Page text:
Fertilization – Spermatogenesis and Oogenesis

by John McLachlan, PhD

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    00:01 Now, let’s look at the process of fertilization itself.

    00:04 This is a tricky business for the sperm to accomplish. When it arrives at the egg, as we’ve seen, the egg is surrounded by the corona radiata cells. So the sperm has to push its way between these cells in order to reach the surface of the egg. That surface is represented by an acellular layer called the “zona pellucida”. So the sperm has to eat its way through the zona in order to approach the egg. Once through the zona, it finds itself in the perivitelline space, and only then finally, can attach to the plasma membrane of the egg and make its way inside the egg itself.

    00:45 Now, this demanding process is one that can sometimes go wrong. So in in-vitro fertilization techniques, as part of assisted reproduction, it may be necessary to help this sperm through the corona, indeed through the zona, and perhaps even through the plasma membrane.

    01:03 We’ll illustrate that later. Here we see the process of fertilization having taken place and since we've no [inaudible 00:08:37]to bring together our egg and sperm, the second meiotic division of the egg can also take place. Once the sperm has entered the egg, a series of signals make the zona pellucida impermeable and ideally, what will happen is that if one sperm has reached the egg and fertilized it, it then becomes impossible for other sperm to enter the egg subsequently. Normally, what will happen is that the pronuclei from the sperm and the egg will fuse together restoring the full chromosomal number and cell division and development can take place. However, if two sperms move to fertilize the egg simultaneously, we then have an excess of the number of chromosomes that we need. In fact, we have three half sets as it were. What will normally happen is that the egg will expel one set, and if the surviving set represents a sperm and an egg set, development will continue as normal.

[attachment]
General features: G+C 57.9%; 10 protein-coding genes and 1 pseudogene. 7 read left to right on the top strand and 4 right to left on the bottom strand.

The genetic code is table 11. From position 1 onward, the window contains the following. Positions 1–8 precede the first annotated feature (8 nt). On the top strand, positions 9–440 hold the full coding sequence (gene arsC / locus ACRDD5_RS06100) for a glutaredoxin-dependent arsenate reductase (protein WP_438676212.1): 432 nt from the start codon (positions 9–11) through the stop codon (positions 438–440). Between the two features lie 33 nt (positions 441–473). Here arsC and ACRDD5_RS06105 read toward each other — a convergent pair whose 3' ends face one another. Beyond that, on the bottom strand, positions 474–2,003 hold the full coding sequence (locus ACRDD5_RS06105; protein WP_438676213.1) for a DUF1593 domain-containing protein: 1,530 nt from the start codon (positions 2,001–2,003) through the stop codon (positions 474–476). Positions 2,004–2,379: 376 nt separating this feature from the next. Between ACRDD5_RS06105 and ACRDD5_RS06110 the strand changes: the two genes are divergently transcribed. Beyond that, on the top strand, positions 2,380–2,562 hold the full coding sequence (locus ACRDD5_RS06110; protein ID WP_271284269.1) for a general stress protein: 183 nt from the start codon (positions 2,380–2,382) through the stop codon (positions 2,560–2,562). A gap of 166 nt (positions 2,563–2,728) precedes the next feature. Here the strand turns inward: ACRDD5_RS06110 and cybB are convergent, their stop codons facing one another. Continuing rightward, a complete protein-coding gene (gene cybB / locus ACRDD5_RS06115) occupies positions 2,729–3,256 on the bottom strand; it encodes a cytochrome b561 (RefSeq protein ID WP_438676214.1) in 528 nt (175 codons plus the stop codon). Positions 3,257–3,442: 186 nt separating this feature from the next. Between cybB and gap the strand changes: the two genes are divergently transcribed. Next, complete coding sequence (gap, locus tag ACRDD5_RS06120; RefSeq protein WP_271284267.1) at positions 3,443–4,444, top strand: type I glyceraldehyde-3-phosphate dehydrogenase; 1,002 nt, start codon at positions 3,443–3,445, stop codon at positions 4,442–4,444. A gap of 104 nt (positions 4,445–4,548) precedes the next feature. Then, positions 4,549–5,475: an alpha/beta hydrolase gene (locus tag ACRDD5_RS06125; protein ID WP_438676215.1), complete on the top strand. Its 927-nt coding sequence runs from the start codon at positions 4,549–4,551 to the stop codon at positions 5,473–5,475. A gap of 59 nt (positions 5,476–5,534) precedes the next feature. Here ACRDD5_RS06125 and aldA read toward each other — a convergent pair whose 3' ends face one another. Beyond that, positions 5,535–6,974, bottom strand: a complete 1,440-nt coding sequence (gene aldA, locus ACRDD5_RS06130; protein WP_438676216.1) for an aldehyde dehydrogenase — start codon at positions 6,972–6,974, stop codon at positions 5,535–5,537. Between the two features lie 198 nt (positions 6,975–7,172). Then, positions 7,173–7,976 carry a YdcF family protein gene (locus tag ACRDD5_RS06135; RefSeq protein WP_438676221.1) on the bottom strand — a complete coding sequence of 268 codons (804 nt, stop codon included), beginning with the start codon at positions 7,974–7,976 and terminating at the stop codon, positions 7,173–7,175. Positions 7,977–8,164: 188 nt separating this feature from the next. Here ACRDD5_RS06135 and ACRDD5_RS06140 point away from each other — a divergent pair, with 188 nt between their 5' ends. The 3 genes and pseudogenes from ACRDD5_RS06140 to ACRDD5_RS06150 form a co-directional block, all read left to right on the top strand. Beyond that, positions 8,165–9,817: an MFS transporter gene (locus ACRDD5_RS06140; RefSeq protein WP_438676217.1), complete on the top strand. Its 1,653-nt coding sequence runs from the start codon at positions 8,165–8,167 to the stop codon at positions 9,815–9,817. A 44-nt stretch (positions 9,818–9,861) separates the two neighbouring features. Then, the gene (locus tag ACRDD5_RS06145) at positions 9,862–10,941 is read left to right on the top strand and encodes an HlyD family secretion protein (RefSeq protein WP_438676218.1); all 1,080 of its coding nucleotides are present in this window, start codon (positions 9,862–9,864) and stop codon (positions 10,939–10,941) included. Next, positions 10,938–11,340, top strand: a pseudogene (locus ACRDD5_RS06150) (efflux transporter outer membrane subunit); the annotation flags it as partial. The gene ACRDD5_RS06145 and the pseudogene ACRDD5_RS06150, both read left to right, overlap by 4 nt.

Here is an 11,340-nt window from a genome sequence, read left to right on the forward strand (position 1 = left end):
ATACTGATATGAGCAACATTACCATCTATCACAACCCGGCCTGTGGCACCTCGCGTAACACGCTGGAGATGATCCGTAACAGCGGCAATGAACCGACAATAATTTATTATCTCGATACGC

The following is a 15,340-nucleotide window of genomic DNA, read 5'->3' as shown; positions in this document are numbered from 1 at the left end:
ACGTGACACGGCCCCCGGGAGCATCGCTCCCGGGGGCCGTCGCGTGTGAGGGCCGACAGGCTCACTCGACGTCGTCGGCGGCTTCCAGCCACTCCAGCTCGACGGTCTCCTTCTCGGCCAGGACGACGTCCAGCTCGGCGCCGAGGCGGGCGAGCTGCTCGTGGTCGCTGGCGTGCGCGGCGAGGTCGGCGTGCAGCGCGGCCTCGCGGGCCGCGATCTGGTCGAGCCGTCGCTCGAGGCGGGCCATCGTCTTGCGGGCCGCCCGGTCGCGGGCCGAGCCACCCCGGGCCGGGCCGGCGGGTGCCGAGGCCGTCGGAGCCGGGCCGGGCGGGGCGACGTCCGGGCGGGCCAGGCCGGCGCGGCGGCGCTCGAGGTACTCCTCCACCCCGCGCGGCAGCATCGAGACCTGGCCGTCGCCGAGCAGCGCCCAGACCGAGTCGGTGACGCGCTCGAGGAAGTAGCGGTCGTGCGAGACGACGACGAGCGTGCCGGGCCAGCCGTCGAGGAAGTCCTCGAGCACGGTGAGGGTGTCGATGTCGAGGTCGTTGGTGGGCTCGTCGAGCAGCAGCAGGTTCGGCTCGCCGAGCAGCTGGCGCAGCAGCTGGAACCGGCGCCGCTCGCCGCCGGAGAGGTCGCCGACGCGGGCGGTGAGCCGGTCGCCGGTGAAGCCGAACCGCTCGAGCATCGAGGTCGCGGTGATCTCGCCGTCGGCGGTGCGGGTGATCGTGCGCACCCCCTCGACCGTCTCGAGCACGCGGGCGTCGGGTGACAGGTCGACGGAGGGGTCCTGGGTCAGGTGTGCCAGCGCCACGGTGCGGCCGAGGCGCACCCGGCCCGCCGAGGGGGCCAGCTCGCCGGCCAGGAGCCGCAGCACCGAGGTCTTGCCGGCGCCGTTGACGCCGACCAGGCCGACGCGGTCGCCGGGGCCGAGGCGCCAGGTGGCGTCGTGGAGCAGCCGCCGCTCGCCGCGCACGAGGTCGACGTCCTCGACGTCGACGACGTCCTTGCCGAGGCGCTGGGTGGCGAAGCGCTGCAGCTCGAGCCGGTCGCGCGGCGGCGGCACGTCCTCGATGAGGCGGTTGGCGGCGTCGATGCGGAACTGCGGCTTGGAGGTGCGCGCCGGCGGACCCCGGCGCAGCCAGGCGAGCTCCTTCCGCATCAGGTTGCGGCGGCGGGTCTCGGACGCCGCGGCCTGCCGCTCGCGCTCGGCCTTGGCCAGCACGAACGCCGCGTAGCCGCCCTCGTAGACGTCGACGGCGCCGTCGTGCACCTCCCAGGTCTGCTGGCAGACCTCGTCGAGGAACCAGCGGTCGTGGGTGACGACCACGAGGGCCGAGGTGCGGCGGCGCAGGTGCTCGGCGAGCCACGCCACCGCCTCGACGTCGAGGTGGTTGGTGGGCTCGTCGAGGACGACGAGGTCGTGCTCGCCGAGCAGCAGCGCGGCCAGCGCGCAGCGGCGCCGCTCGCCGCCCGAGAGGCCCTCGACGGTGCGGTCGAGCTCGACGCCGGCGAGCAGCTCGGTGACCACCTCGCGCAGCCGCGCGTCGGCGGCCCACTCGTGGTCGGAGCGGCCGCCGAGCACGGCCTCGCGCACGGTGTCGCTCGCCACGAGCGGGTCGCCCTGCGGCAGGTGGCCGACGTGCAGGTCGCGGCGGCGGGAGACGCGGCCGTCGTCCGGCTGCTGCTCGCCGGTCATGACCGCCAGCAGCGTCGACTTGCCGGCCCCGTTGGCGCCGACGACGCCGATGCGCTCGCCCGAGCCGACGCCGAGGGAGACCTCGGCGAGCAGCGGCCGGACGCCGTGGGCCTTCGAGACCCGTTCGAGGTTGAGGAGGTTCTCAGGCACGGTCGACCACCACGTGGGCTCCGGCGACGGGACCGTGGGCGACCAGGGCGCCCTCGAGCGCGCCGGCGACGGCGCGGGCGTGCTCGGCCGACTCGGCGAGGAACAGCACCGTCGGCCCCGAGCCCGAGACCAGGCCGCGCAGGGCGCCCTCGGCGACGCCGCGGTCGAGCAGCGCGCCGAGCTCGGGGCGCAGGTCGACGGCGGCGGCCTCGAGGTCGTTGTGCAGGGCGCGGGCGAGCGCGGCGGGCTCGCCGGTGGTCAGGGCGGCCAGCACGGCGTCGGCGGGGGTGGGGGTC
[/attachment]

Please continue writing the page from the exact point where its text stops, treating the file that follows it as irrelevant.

02:17 However, if the expelled set is the original maternal egg set, then development does not proceed as normal, and a variety of abnormalities can result. Obviously, if both sperms were carrying a Y-chromosome, you would not expect development to continue. But if one sperm is carrying an X and one sperm is carrying a Y, then there would seem to be no obvious reason why you would not have a normal complement of genes.

    02:46 The fact that development does not proceed normally, under those circumstances, indicates that the genes themselves are modified by their passage through the germline.

    02:57 In this process, only a nucleus which has passed through the female germline and the sperm which has passed through the male germline will be capable of giving rise to normal development.

    03:11 Once fertilization has taken place up at the ampulla of the oviduct, then the fertilized egg is wafted down the oviduct towards the uterus, and the cells are dividing as they go. No increase in size is taking place. So at each division, the cells of the developing pre-embryo get smaller, halving in the size of the first division, becoming quarter size at the second division and so on. By the time it reaches the uterus, it has formed first a ball of cells, and then a hollow ball called the “blastocyst”. Inside the blastocyst is a large group of cells called the “inner cell mass”.

    03:52 Once the stage has been reached, implantation can take place into the prepared uterine lining.

    03:59 If the embryo hatches from the zona prematurely, then it may implant in the wrong place, for instance, in the oviduct itself in what’s known as an ectopic pregnancy.

    About the Lecture

    The lecture Fertilization – Spermatogenesis and Oogenesis by John McLachlan, PhD is from the course Embryology: Early Stages with John McLachlan.

    Author of lecture Fertilization – Spermatogenesis and Oogenesis

     John McLachlan, PhD

    John McLachlan, PhD

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